‘Liberty Hill Leader’ ends 12-year run


LeaderPageOneJanuary26-gray-webBy WAYLON CUNNINGHAM


It was the headline on the front page of The Liberty Hill Leader last week. Since it first hit the ground running in 2004, the paper has almost never paused in its 13-year production. Its future is now uncertain under a new owner, who has not yet been revealed.

The Leader was known for its incendiary op-eds, sports, crime write-ups, crash reports, and other hallmarks of a hard newspaper.

Jamie Williamson started the paper in 2004 after acquiring The Liberty Hill Bullet from Kathy Canady. The Bullet had been started as a shot back out of the disarray of the early city council days, and in some ways The Leader continued its politicized approach. Canady was married to one of the most influential council members of the day, Charles Canady, and Williamson herself was Liberty Hill’s mayor from 2012-2014.

Although Williamson sold the paper in 2014 to Chuck Licata, its last owner and editor, it only took a year and a half before she was brought back on to take an intimate role in its continued production.

“I was excited to have the opportunity to inform the community of Liberty Hill […] It gave me the time to work from home while still being able to be hands free with my children every day. […] The community grew at an enormous rate over those years and continues to grow. The next owner will have a great community to represent,” Williamson was quoted as saying in the newspaper’s final edition last week.

The Leader was […] strong in news coverage and sports coverage,” wrote Licata in an email to The Independent. “I’d like to think the true winners of our coverage was the Liberty Hill community, in general, and – from the sports side – the incredible LHHS student-athletes we covered; they had our staff and the LHHS coaches working together to publicize their efforts, both on and off the courts and fields.”

Licata, who co-owns the K-MAC Sports website broadcasts, was originally brought in by Williamson to shore up the paper’s sports coverage.

“Jamie gave it her all to make it a real, hard news newspaper,” said Linda Lattanzio, who served as an editor between 2013 and 2015.

Former editor James Wear, a columnist for The Independent who worked for The Leader until Williamson sold the paper to Licata, said that when he first began at the paper, around 2004, Liberty Hill suffered from a serious meth problem.

Lattanzio added, “If you were using meth in Austin, you came to Liberty Hill to buy it.”

“It was a really big deal at the time,” Wear said. “Everyone knew who was doing it , but no one was saying it out in print. And so we took a stance, let’s expose these people selling the meth.”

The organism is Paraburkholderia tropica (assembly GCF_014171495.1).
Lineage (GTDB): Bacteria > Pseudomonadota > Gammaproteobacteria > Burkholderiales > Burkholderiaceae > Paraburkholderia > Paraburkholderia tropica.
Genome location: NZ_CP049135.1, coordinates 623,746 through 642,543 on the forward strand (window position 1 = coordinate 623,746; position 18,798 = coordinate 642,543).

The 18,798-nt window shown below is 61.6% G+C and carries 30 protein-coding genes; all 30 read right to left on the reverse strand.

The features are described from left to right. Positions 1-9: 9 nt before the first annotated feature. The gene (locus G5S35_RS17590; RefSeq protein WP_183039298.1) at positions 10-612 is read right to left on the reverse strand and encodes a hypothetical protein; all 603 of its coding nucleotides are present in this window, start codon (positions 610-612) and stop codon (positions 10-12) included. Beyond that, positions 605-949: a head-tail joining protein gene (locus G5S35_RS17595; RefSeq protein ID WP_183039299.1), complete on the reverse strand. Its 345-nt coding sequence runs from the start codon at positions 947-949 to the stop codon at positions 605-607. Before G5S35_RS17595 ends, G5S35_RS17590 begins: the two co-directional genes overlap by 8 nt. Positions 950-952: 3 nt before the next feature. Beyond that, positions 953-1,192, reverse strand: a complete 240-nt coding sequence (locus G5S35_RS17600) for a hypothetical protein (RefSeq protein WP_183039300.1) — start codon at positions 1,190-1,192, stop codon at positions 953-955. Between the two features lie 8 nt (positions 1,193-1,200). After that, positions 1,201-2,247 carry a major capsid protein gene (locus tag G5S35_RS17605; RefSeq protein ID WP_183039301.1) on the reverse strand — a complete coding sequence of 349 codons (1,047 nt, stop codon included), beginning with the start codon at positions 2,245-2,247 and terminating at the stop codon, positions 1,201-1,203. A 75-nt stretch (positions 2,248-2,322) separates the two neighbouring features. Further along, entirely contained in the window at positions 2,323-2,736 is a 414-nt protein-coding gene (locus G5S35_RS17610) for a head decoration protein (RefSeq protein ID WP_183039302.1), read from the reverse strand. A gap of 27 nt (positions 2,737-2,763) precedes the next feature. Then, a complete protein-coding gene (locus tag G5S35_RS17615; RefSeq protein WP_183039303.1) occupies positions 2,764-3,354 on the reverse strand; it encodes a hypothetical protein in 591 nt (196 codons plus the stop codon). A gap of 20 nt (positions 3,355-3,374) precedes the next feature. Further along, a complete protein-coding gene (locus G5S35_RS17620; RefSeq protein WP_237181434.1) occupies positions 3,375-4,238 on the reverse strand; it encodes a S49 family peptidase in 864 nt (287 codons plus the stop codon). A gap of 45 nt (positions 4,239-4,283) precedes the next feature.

The Leader began working with the police department to publish the week’s arrest mugshots on the front page.

“Most were for the drugs, but a few were for DUIs,” Lattanzio recalled. “That didn’t always go over well in a small community, but it was valuable information.”

“It was tough to do, but some people were in denial that this was a real problem,” Wear said. “The mugshots helped change that.”

The paper accompanied the mugshots with heavy coverage on the police crackdowns on meth houses.

Wear said at one point The Leader brought together the sheriff’s department, the fire department, EMS services and other local experts in a public seminar to talk about the meth epidemic. Liberty Hill residents who had been former users and sellers shared their experiences, “how they lost their families,” Wear said.

Wear, who also did much of the layout for a majority of The Leader’s time, also praised the sports photography.

“Early on, we had the fortune of freelance sports photographers. Every Friday, we were getting some dang good action shots from the football games,” he said. “Anyone can rehash a game all day, but if you’ve got a photo no one else has, that’s gold.

“I’d run those photos three columns wide, no problem,” he said.

Though The Leader sometimes took aggressive stands against local officials, it also often reprinted the columns of federal politicians. Congressman John Carter, R-Round Rock, who represents Liberty Hill, was a consistent contributor to The Leader, as was former U.S. Senator Kay Bailey Hutchison, R-Texas.

“Politicians are sometimes full of B.S.,” Wear said, “But [The Leader] gave the public here a way for them to learn what their elected officials were supporting at the time.”

Since last Thursday’s issue announcing the paper’s purchase, the front page of the Leader’s website has been taken down, and its Facebook page has been deleted.

Also deleted was the website owned by Licata, www.LibertyHillSports.com, which was affiliated with The Leader.

In its last edition, the newspaper wrote, “An announcement from the local buyer is expected soon. We wish the new owners all the blessings of God on their adventure.”